A degree of uncertainty – how internships changed my life

Mike, JVN (nearly ex-) intern

This week the JVN team bids a very fond farewell to our Intern Mike who’s off travelling to Australia for a few well-deserved months of travelling. Whether it’s been the Yoni Jesner Awards or school 6th Form volunteering fairs – Mike has made a great contribution to JVN.  For his goodbye, we couldn’t help asking him for one last thing – a frank look at internships.  Here’s the results…

Last September 5th, life was great.  I’d handed in my Politics MA dissertation, the culmination of 12 months’ hard work, strolling out of Manchester Uni’s submissions office without a care in the world.  It was even sunny – a Manchester first!  I spent the afternoon in the pub with my mates, talking (and drinking) as though we had just lived through a nuclear apocalypse.  Student life – that terrible, never-ending barrage of essay deadlines and hangovers – was over!  OK so I exaggerate, but a certain weight had definitely been lifted.  It was only in the days that followed that the terrifying question that nags at the back of the mind of almost every soon-to-be-ex-Humanities-student came to the fore: Now what?

My first obvious answer seven months ago was, get a job, preferably something in politics.  But I soon found this wasn’t an option.  I wrote to every political contact under the sun and applied for every job going, but to no avail.  It’s experience you need now to get a job, not just a good degree – or even two!  Funny then, that my second-best option – an internship – has honestly changed my life.  

Interning for JVN has given me first-hand experience of the charity sector, a new direction to my previously vague career plans and, most importantly of all, the experience I need to get started.  I would thoroughly recommend interning almost anywhere to any fresh graduate who is unsure of where they want their professional life to go.  Sure there’s the odd boring day, and, chances are, you won’t get paid a huge amount, if anything bar travel and lunch money.  But you get three invaluable things for free:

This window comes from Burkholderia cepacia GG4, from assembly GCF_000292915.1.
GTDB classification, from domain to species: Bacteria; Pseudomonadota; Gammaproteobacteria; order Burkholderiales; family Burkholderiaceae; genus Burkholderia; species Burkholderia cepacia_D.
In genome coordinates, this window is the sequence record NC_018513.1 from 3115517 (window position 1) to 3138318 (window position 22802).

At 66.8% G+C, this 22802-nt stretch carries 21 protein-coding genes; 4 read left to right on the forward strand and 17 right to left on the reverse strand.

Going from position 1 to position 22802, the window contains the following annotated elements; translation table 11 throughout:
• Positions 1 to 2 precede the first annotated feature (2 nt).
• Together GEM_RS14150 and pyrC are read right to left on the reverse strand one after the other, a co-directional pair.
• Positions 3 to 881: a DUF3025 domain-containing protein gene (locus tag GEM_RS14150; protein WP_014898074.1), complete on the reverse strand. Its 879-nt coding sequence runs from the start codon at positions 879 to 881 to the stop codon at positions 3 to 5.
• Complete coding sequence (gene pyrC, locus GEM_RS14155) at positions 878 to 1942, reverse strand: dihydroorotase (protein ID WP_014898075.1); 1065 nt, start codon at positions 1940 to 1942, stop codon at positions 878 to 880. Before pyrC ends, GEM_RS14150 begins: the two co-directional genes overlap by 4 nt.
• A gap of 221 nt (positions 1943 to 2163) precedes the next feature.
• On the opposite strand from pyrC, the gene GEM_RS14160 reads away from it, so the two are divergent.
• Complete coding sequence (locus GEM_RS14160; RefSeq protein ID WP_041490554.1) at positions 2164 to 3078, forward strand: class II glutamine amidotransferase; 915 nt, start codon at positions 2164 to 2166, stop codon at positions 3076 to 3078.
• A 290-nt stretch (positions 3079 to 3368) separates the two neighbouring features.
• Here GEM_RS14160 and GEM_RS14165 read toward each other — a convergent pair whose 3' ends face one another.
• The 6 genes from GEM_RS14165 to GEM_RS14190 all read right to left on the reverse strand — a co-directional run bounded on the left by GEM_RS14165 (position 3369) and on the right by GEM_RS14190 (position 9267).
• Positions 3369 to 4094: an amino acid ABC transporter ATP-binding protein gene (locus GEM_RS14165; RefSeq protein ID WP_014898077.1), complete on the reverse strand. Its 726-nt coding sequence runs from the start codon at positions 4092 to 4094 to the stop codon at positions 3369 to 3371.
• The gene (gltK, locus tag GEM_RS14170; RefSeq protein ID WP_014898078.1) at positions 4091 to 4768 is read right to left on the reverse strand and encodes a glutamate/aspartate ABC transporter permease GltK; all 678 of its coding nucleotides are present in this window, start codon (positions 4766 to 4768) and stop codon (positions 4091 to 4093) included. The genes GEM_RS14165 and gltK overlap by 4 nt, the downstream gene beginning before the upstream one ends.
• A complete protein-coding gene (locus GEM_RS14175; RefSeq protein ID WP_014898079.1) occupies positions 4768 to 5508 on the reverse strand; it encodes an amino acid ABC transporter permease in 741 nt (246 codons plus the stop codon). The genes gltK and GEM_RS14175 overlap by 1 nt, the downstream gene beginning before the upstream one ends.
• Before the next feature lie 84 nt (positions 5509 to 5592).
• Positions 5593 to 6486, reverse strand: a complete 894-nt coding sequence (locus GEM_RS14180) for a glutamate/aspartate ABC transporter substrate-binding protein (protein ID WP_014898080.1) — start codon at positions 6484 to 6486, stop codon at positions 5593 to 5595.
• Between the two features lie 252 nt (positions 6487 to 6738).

1. Experience of real working life and a great addition to your CV;
  2. A great chance to network with professionals who may be able to offer you work later on; and
  3. Provided you work hard, making a good impression, a glowing reference for potential employers

Internships have been given a bad press recently, but I have not only gained experience, contacts and a reference from my time at JVN; I have also genuinely enjoyed myself.  I have also been fortunate to experience a completely different internship as well, in Lord Janner’s office.  If you play as one of the team, you’ll be treated as one of the team.  You’ll get to ask questions to people really in the know, you’ll have access to information few other people do, and, at the very least, you’ll know by the end whether you want to further your career in whatever particular sector you are working in by getting an insight into your colleagues’ jobs.

So to any graduate who doesn’t know what to do next, I would definitely recommend an internship.  Of course, there’s regular volunteering for one of the thousands of worthwhile causes out there, but with an internship, whether you take up a formal paid one or a charity-based one, you can make a huge difference to your own life as well.  If the charity sector particularly interests you, or even if you’ve never considered it before (as was the case with me), the JVN Internships Page should keep you busy.  And even some companies who don’t offer internships now might be able to offer you something if you approach them – sometimes all it takes is the initiative.

The future’s a whole lot brighter for me now than it was in that Manchester pub seven months ago.  So go on, give interning a shot!  Here’s to great things to come!

If you’re interested in interning with JVN, please contact Leonie Lewis.



Categories: Volunteering, Volunteering Issues, Volunteering Perspectives


Hi, I'm Mike, JVN's Youth Co-ordinator and blogger. I'll be blogging about all sorts of issues affecting the volunteering community, with a particular focus on how recent developments might affect the UK Jewish community's volunteers. I'm always interested to read the comments you make. If you have something you want to see in the JVN blog, e-mail me at mike@jvn.org.uk and I'll be happy to talk. And if you're inspired by any of my blogs to volunteer, log on to www.jvn.org.uk and register to find your perfect volunteering opportunity.


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